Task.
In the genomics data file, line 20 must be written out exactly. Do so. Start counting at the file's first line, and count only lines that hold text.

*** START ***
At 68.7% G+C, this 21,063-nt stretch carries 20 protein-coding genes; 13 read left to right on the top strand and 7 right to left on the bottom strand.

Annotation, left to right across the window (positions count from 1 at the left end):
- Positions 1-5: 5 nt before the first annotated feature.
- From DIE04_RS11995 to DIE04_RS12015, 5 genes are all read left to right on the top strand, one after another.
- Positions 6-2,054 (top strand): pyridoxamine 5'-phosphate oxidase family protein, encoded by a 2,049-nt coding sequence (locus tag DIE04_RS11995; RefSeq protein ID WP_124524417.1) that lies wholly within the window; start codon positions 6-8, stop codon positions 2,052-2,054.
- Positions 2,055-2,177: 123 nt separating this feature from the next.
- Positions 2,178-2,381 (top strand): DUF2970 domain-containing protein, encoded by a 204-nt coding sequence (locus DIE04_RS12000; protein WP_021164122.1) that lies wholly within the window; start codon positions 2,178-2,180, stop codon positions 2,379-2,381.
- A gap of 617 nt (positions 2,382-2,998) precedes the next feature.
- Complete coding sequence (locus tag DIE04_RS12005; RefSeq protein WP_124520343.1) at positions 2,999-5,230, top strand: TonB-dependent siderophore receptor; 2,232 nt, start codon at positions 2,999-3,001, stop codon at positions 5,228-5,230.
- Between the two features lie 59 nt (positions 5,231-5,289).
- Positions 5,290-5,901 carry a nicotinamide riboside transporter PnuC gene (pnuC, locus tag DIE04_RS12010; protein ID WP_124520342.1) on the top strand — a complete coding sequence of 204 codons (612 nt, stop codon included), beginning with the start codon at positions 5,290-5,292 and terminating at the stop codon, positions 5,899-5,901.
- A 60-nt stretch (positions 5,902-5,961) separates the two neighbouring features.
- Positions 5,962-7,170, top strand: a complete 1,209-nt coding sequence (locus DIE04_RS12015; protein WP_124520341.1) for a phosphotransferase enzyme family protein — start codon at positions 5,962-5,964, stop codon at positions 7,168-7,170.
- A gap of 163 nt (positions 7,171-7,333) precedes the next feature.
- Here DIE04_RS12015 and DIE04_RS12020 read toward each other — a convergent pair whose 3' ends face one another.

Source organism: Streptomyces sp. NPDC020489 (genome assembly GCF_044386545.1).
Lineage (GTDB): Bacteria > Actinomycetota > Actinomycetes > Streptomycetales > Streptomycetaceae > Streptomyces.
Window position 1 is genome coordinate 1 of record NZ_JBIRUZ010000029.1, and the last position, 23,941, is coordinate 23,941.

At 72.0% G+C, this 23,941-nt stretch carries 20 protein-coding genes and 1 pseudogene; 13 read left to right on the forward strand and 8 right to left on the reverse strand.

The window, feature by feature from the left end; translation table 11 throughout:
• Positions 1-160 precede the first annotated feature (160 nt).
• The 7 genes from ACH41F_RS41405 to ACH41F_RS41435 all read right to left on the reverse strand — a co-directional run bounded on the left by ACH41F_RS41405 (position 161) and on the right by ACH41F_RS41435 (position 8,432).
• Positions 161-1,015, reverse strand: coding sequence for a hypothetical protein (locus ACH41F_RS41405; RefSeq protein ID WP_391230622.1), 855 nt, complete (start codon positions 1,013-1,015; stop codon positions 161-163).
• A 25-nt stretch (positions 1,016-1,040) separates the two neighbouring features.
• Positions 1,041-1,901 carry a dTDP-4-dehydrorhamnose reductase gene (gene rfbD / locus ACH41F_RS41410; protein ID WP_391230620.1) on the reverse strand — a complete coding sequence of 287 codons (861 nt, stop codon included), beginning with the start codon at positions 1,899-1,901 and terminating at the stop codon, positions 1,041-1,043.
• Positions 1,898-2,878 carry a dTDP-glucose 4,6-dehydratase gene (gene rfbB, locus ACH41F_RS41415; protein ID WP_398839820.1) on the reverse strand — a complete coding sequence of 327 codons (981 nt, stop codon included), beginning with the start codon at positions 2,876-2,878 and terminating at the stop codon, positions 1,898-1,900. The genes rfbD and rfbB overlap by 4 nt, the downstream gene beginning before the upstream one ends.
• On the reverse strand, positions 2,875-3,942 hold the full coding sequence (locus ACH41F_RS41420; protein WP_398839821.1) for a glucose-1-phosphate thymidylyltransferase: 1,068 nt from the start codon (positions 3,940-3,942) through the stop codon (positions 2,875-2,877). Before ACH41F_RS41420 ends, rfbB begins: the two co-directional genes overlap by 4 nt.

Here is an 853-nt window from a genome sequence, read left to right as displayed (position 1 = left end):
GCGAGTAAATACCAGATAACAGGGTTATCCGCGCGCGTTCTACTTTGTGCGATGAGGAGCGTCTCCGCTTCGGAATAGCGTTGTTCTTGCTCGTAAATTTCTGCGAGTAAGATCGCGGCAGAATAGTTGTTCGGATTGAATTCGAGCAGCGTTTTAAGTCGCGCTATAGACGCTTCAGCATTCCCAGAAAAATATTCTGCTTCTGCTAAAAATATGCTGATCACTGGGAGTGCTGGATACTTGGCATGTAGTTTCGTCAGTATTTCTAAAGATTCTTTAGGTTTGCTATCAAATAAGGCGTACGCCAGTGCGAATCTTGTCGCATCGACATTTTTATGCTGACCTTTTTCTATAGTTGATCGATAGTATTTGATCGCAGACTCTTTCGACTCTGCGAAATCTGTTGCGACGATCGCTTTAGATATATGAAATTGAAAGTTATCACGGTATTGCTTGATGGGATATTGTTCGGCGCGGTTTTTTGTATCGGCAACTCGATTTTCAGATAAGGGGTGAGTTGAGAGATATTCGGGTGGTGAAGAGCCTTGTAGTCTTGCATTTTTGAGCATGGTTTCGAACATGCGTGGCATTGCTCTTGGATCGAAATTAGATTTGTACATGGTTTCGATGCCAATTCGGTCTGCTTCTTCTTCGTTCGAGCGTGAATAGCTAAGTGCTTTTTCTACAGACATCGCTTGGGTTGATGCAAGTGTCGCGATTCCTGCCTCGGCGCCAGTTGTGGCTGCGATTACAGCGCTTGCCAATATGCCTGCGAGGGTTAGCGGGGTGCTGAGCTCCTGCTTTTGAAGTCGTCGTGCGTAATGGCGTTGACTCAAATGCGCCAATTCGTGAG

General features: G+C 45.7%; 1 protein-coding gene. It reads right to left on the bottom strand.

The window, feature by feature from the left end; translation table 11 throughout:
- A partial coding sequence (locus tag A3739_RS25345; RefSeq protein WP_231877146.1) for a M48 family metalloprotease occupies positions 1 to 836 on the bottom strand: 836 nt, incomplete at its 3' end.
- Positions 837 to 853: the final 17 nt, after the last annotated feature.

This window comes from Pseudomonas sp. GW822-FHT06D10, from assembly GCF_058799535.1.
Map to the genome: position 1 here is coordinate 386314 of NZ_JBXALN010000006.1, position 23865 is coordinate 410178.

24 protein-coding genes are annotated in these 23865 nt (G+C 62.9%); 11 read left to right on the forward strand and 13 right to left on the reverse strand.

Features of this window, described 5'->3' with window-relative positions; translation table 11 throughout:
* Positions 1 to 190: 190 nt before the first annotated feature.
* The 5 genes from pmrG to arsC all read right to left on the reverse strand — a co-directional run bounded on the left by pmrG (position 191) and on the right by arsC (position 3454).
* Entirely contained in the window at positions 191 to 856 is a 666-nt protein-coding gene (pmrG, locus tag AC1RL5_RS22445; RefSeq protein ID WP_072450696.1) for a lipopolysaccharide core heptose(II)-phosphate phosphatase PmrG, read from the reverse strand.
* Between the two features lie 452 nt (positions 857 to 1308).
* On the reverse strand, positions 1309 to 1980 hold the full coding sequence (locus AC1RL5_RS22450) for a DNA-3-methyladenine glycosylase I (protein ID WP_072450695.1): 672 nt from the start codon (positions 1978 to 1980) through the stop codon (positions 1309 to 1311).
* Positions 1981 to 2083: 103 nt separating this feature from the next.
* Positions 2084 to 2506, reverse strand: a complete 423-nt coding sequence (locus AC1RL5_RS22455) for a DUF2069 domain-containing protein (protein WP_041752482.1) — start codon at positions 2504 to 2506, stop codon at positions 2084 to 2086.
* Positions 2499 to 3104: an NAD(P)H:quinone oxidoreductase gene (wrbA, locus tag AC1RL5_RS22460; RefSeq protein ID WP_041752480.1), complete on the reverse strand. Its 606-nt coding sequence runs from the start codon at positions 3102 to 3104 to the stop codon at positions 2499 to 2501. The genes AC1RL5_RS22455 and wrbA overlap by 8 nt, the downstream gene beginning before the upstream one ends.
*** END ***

The window, feature by feature from the left end; translation table 11 throughout: